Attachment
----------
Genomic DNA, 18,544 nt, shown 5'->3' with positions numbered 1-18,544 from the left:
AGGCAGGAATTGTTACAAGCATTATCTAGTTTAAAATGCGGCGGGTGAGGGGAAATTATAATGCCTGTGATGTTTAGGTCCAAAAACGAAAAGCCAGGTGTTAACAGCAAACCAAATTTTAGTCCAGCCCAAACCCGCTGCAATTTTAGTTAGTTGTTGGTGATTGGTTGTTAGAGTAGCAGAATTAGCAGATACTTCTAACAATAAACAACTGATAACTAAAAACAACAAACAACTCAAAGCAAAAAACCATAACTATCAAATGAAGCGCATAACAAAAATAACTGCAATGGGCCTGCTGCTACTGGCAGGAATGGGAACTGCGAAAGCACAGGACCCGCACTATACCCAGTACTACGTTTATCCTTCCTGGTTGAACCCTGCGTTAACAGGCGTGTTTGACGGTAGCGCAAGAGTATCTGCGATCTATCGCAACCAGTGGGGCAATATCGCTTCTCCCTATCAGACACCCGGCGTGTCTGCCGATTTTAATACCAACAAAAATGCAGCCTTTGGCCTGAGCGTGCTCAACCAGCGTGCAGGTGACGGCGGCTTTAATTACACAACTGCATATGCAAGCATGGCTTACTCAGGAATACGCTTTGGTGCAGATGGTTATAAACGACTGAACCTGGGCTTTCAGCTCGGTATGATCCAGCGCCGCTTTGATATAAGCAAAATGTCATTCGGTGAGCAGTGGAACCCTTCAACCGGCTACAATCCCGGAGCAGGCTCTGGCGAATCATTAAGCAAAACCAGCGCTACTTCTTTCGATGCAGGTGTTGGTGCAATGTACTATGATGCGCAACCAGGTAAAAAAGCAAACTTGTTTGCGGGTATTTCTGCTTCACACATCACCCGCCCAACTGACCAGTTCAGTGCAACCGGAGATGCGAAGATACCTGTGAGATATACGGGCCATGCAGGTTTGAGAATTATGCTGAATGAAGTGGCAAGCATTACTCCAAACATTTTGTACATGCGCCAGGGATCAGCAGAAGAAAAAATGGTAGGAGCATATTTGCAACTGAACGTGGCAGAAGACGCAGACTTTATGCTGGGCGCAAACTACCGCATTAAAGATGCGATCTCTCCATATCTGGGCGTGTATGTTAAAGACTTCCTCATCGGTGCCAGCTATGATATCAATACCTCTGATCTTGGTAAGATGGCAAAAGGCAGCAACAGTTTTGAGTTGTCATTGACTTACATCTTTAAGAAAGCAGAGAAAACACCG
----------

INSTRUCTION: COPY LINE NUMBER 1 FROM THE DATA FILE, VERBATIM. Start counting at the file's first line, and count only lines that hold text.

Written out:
Genomic DNA, 18,544 nt, shown 5'->3' with positions numbered 1-18,544 from the left: